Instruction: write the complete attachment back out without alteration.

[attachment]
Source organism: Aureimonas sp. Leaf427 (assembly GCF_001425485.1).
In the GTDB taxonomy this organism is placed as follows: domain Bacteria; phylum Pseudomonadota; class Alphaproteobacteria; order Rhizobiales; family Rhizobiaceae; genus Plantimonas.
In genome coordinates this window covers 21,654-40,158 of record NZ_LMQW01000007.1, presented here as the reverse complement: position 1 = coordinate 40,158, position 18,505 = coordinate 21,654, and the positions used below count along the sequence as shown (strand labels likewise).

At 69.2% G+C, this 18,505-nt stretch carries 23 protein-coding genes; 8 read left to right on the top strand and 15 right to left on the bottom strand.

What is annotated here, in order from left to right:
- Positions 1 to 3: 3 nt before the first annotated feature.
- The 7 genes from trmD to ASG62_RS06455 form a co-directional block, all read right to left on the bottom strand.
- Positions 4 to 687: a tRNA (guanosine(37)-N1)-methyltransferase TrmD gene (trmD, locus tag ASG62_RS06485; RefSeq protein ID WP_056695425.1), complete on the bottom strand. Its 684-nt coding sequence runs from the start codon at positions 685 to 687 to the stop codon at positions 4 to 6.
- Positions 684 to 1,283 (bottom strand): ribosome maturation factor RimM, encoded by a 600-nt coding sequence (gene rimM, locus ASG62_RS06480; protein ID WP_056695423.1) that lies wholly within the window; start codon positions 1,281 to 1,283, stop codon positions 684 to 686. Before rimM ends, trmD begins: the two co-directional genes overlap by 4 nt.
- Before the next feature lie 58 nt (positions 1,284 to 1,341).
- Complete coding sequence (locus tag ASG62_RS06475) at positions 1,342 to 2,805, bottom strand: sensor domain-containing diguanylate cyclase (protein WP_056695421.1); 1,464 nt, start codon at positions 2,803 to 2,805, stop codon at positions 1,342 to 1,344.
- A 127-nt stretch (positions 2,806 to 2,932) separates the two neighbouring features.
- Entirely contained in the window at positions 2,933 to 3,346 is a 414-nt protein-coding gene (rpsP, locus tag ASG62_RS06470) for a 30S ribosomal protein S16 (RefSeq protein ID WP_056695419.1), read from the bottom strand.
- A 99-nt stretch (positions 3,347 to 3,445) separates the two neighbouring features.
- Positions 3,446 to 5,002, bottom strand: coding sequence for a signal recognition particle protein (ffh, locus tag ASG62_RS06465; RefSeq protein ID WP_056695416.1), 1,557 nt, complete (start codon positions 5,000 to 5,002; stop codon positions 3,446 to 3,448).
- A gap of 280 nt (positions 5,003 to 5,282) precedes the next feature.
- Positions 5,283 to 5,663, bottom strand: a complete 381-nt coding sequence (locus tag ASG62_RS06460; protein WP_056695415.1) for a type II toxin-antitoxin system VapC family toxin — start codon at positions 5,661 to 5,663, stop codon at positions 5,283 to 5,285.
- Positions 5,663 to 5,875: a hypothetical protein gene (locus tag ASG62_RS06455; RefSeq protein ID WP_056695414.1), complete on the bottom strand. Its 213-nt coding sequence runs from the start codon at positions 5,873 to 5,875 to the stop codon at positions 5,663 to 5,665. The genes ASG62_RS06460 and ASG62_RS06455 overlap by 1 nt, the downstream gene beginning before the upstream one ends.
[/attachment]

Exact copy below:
Source organism: Aureimonas sp. Leaf427 (assembly GCF_001425485.1).
In the GTDB taxonomy this organism is placed as follows: domain Bacteria; phylum Pseudomonadota; class Alphaproteobacteria; order Rhizobiales; family Rhizobiaceae; genus Plantimonas.
In genome coordinates this window covers 21,654-40,158 of record NZ_LMQW01000007.1, presented here as the reverse complement: position 1 = coordinate 40,158, position 18,505 = coordinate 21,654, and the positions used below count along the sequence as shown (strand labels likewise).

At 69.2% G+C, this 18,505-nt stretch carries 23 protein-coding genes; 8 read left to right on the top strand and 15 right to left on the bottom strand.

What is annotated here, in order from left to right:
- Positions 1 to 3: 3 nt before the first annotated feature.
- The 7 genes from trmD to ASG62_RS06455 form a co-directional block, all read right to left on the bottom strand.
- Positions 4 to 687: a tRNA (guanosine(37)-N1)-methyltransferase TrmD gene (trmD, locus tag ASG62_RS06485; RefSeq protein ID WP_056695425.1), complete on the bottom strand. Its 684-nt coding sequence runs from the start codon at positions 685 to 687 to the stop codon at positions 4 to 6.
- Positions 684 to 1,283 (bottom strand): ribosome maturation factor RimM, encoded by a 600-nt coding sequence (gene rimM, locus ASG62_RS06480; protein ID WP_056695423.1) that lies wholly within the window; start codon positions 1,281 to 1,283, stop codon positions 684 to 686. Before rimM ends, trmD begins: the two co-directional genes overlap by 4 nt.
- Before the next feature lie 58 nt (positions 1,284 to 1,341).
- Complete coding sequence (locus tag ASG62_RS06475) at positions 1,342 to 2,805, bottom strand: sensor domain-containing diguanylate cyclase (protein WP_056695421.1); 1,464 nt, start codon at positions 2,803 to 2,805, stop codon at positions 1,342 to 1,344.
- A 127-nt stretch (positions 2,806 to 2,932) separates the two neighbouring features.
- Entirely contained in the window at positions 2,933 to 3,346 is a 414-nt protein-coding gene (rpsP, locus tag ASG62_RS06470) for a 30S ribosomal protein S16 (RefSeq protein ID WP_056695419.1), read from the bottom strand.
- A 99-nt stretch (positions 3,347 to 3,445) separates the two neighbouring features.
- Positions 3,446 to 5,002, bottom strand: coding sequence for a signal recognition particle protein (ffh, locus tag ASG62_RS06465; RefSeq protein ID WP_056695416.1), 1,557 nt, complete (start codon positions 5,000 to 5,002; stop codon positions 3,446 to 3,448).
- A gap of 280 nt (positions 5,003 to 5,282) precedes the next feature.
- Positions 5,283 to 5,663, bottom strand: a complete 381-nt coding sequence (locus tag ASG62_RS06460; protein WP_056695415.1) for a type II toxin-antitoxin system VapC family toxin — start codon at positions 5,661 to 5,663, stop codon at positions 5,283 to 5,285.
- Positions 5,663 to 5,875: a hypothetical protein gene (locus tag ASG62_RS06455; RefSeq protein ID WP_056695414.1), complete on the bottom strand. Its 213-nt coding sequence runs from the start codon at positions 5,873 to 5,875 to the stop codon at positions 5,663 to 5,665. The genes ASG62_RS06460 and ASG62_RS06455 overlap by 1 nt, the downstream gene beginning before the upstream one ends.